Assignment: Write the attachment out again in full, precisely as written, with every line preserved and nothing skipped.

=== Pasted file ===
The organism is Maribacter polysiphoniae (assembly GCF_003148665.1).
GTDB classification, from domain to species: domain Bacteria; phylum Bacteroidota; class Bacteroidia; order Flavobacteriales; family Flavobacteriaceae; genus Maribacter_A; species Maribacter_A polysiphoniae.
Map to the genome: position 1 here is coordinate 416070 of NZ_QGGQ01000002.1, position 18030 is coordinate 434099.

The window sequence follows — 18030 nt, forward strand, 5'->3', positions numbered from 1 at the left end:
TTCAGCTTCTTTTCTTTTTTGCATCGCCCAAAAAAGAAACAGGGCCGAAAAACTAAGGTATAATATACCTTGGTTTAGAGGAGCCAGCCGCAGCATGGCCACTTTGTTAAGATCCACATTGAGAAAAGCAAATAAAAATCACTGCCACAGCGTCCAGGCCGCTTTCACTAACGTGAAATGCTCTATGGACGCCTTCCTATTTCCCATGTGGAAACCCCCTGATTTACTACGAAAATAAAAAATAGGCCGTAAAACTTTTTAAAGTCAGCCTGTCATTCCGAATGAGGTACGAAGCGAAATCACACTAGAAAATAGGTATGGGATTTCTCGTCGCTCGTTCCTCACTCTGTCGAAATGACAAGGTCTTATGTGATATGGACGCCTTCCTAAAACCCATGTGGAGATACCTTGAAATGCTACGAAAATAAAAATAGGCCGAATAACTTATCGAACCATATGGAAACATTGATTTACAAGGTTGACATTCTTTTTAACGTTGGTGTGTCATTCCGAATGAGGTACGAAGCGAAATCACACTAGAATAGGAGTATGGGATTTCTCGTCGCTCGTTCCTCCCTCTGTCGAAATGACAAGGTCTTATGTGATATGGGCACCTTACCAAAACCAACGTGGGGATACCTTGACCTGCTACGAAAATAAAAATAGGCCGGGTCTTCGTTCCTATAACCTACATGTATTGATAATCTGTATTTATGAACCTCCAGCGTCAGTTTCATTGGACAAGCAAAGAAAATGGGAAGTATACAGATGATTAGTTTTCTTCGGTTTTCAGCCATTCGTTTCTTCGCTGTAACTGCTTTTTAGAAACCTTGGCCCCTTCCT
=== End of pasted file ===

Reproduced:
The organism is Maribacter polysiphoniae (assembly GCF_003148665.1).
GTDB classification, from domain to species: domain Bacteria; phylum Bacteroidota; class Bacteroidia; order Flavobacteriales; family Flavobacteriaceae; genus Maribacter_A; species Maribacter_A polysiphoniae.
Map to the genome: position 1 here is coordinate 416070 of NZ_QGGQ01000002.1, position 18030 is coordinate 434099.

The window sequence follows — 18030 nt, forward strand, 5'->3', positions numbered from 1 at the left end:
TTCAGCTTCTTTTCTTTTTTGCATCGCCCAAAAAAGAAACAGGGCCGAAAAACTAAGGTATAATATACCTTGGTTTAGAGGAGCCAGCCGCAGCATGGCCACTTTGTTAAGATCCACATTGAGAAAAGCAAATAAAAATCACTGCCACAGCGTCCAGGCCGCTTTCACTAACGTGAAATGCTCTATGGACGCCTTCCTATTTCCCATGTGGAAACCCCCTGATTTACTACGAAAATAAAAAATAGGCCGTAAAACTTTTTAAAGTCAGCCTGTCATTCCGAATGAGGTACGAAGCGAAATCACACTAGAAAATAGGTATGGGATTTCTCGTCGCTCGTTCCTCACTCTGTCGAAATGACAAGGTCTTATGTGATATGGACGCCTTCCTAAAACCCATGTGGAGATACCTTGAAATGCTACGAAAATAAAAATAGGCCGAATAACTTATCGAACCATATGGAAACATTGATTTACAAGGTTGACATTCTTTTTAACGTTGGTGTGTCATTCCGAATGAGGTACGAAGCGAAATCACACTAGAATAGGAGTATGGGATTTCTCGTCGCTCGTTCCTCCCTCTGTCGAAATGACAAGGTCTTATGTGATATGGGCACCTTACCAAAACCAACGTGGGGATACCTTGACCTGCTACGAAAATAAAAATAGGCCGGGTCTTCGTTCCTATAACCTACATGTATTGATAATCTGTATTTATGAACCTCCAGCGTCAGTTTCATTGGACAAGCAAAGAAAATGGGAAGTATACAGATGATTAGTTTTCTTCGGTTTTCAGCCATTCGTTTCTTCGCTGTAACTGCTTTTTAGAAACCTTGGCCCCTTCCT